Scottish Environment LINK first launched its Species Champions initiative in 2013. Since then, it has far outstripped the success we thought it might have had and not just in Scotland. It has inspired similar programmes in Wales, Northern Ireland and England. Conceived in the wildlife garden at Balallan House in Stirling, the idea was enthusiastically taken up by LINK members and Members of the Scottish Parliament (MSP) from all Parties and has resulted in some strong relations between eNGOS and MSPs, between MSPs and their constituents and MSPs and some iconic species. Some of the evidence is in the images of Liam MacArthur, MSP, towering over the Scottish primrose, Stewart Stevenson, MSP, crouched next to a spiny lobster or Andy Wightman, MSP, grinning over an unfeasibly large golden eagle chick.
The first films we made when we invited MSPs to tell us why they had chosen their species, included poetry about sparrows, laughter over tongue twister species names, reminiscences about wildlife sightings with children and even childhood memories of marching for whales. You can see one example, from 2013, here. This has forged a strong relationship between MSPs and nature in Scotland.
This relationship has been to everyone’s benefit. Nature has benefited – not just through the frequent references to particular species in the Chamber but through MSP constituency engagement in schools and green spaces. MSPs have learnt more about the amazing species we live amongst: the natterer bat’s booming voice, the brown hare’s land speed records are just two examples. Each nugget of information revealed to the adopting MSP how amazing the nature in Scotland is and gave them a personal reason for engaging regularly with it in policy matters.
Our new short film celebrates some of what has happened amongst species and MSP Champions over the last Parliament. You will certainly spot faces you recognise, human, feathered, petalled, leaved and furry. Watch it here.
I don’t want to bamboozle you with numbers but here are just a few:
111 MSPs have championed a species, from Shetland to Galloway, Outer Hebrides to East Lothian. And from all political parties.
We’ve had champions for mammals, insects, birds, trees and plants, jellyfish and whales, slow worms and newts, lobsters and sea fans. And a host more.
Species Champions have lodged Parliamentary motions, declared their interest as a species champions in debates, with some amusing asides, asked parliamentary questions, held field and site visits and created videos, and of course seen press coverage in local and national papers, BBC and lots of social media action, including facebook films, tweets and instagram imagery.
100 day challenge in 2018 to celebrate reaching 100 Species Champions: had species champions all doing something for nature in those 100 days, resulting in 180,000 social media engagements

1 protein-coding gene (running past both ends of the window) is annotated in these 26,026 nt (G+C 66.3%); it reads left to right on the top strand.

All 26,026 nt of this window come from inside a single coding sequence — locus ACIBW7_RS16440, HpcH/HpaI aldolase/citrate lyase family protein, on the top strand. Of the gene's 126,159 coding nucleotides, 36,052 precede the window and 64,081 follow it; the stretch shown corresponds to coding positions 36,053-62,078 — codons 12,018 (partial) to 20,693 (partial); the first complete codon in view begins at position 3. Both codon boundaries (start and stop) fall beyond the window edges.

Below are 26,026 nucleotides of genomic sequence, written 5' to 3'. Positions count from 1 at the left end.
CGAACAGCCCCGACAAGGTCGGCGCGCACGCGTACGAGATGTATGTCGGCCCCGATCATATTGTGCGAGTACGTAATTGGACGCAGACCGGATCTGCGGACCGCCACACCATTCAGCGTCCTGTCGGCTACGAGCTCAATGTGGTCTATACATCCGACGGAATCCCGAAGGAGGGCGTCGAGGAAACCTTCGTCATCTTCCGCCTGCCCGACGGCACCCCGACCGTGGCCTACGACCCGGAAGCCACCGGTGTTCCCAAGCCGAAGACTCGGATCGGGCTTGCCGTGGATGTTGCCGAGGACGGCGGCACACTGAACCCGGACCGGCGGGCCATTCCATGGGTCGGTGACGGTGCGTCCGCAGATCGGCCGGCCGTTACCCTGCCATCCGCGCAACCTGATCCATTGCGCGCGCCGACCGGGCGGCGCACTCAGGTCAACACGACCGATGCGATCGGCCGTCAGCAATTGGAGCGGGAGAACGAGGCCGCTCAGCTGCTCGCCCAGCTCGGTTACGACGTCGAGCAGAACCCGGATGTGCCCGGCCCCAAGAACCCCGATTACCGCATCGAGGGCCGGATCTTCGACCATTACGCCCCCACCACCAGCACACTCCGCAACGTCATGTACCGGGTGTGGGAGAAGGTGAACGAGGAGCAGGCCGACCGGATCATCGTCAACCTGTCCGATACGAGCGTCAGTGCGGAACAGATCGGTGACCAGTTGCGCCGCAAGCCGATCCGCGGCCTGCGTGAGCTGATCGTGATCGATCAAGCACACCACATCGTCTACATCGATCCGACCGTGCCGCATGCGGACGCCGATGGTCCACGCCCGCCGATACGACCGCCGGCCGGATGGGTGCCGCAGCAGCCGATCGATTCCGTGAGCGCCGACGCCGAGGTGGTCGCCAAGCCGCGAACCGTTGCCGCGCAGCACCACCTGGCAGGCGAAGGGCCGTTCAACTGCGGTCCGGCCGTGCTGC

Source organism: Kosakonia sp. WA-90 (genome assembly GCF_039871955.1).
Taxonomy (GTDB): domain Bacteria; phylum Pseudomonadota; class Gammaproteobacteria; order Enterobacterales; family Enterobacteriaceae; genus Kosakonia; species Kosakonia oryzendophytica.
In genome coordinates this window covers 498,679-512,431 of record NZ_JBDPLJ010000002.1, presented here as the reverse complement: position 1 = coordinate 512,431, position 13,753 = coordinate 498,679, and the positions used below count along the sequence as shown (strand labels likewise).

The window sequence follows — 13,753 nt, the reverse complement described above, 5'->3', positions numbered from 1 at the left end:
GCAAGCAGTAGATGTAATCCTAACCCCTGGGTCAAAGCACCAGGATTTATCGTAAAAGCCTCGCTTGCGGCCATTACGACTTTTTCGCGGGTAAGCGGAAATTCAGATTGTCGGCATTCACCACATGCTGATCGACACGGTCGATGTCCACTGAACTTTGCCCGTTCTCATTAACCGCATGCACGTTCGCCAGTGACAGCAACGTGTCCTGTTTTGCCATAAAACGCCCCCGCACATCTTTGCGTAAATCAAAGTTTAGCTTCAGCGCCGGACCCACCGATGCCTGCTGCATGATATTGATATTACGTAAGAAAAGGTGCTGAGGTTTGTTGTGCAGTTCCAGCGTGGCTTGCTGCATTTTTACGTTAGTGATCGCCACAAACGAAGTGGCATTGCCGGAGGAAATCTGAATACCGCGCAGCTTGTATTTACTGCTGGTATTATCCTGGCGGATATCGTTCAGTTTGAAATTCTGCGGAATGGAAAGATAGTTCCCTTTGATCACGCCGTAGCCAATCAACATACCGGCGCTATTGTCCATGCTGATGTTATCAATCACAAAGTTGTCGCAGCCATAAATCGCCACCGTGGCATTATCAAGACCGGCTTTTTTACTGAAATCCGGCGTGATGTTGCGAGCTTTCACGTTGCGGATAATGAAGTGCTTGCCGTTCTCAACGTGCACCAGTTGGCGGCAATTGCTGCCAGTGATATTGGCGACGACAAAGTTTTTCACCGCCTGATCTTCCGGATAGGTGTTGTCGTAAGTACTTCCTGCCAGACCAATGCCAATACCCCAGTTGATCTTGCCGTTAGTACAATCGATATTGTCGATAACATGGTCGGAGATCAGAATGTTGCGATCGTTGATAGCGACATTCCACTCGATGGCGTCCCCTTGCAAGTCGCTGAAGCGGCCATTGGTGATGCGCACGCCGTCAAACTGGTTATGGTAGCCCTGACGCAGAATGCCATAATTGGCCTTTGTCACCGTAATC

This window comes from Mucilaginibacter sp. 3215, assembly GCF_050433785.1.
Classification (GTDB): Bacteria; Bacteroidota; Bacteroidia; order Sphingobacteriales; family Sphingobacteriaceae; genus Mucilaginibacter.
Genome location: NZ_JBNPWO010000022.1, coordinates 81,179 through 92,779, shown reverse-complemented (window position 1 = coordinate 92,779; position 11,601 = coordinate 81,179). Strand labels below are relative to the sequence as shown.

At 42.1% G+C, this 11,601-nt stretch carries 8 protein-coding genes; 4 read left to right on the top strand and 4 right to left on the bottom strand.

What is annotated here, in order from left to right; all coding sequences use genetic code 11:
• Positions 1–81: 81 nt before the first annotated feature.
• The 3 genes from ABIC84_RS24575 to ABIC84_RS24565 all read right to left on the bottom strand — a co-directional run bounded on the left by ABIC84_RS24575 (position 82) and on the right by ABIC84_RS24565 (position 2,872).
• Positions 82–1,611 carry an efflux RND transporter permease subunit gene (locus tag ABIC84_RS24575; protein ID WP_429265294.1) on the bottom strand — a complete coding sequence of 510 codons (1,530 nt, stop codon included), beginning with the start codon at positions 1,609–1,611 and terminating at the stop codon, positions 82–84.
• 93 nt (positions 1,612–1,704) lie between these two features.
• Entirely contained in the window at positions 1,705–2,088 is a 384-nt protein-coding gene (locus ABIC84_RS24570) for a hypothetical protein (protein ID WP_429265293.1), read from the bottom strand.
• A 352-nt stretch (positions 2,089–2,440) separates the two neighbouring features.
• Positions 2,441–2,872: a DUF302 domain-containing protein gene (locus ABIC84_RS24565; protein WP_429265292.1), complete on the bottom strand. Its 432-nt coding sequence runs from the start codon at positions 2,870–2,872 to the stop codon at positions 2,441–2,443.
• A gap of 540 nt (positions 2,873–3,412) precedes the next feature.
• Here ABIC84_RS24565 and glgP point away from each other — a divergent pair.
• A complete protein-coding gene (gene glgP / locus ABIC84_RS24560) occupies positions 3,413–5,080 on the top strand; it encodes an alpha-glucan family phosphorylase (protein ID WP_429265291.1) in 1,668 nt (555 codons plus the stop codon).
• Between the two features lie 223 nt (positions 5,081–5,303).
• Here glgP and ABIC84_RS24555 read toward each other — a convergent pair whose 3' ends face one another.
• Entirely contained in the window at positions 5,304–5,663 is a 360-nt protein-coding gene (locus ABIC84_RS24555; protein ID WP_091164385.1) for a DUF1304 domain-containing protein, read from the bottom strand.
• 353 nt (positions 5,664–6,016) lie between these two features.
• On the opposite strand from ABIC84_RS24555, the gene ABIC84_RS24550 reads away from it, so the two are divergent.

In 2021, 2,044 people from right across Scotland signed up to call on their candidates to sign our Pledge for Nature. And 68 candidates did so. It is still running and we hope you’ll be able to support it if you haven’t already. Details are here.
And now, 7 years on, we are relaunching the initiative, this time as Nature Champions. With >80% of MSPs engaged in the last Parliament, we ‘re looking to top the level of engagement this time round and are giving even more choice of species and habitat for MSPs to visit, learn about, engage personally with and champion in Parliament. We have charismatic species, diminutive species with amazing stories to tell, common but declining species and vitally important habitats that all need championing so we can make sure today’s generations and future generations can share in our wonder.
This is now even more important than ever. It would have been fantastic to have been able to say, that 7 years after we first launched it, species and habitats are in a better state now than they were then. This isn’t the case. The State of Nature Scotland reports in 2016 and 2019 show continuing decline. Scotland, and the other UK countries, is near the bottom of the international Biodiversity Intactness Index, which measures the resilience of our nature through assessing how much nature is left from a pristine state. Nature needs our help more than ever – ironically at a time when we’ve leaned on nature more than ever and the joy and comfort it has provided over the last 15 months.
I hope you are inspired to take part in our new initiative. More information is here.
At the start of this Decade for Ecosystem Restoration, now is the time for Nature’s voice in the Scottish Parliament to be strong, loud and well informed. This initiative is all about making that happen. As an individual, ask your MSP to become a Nature Champion and make your voice heard by adding it to our campaign here: tell us why and how nature matters to you.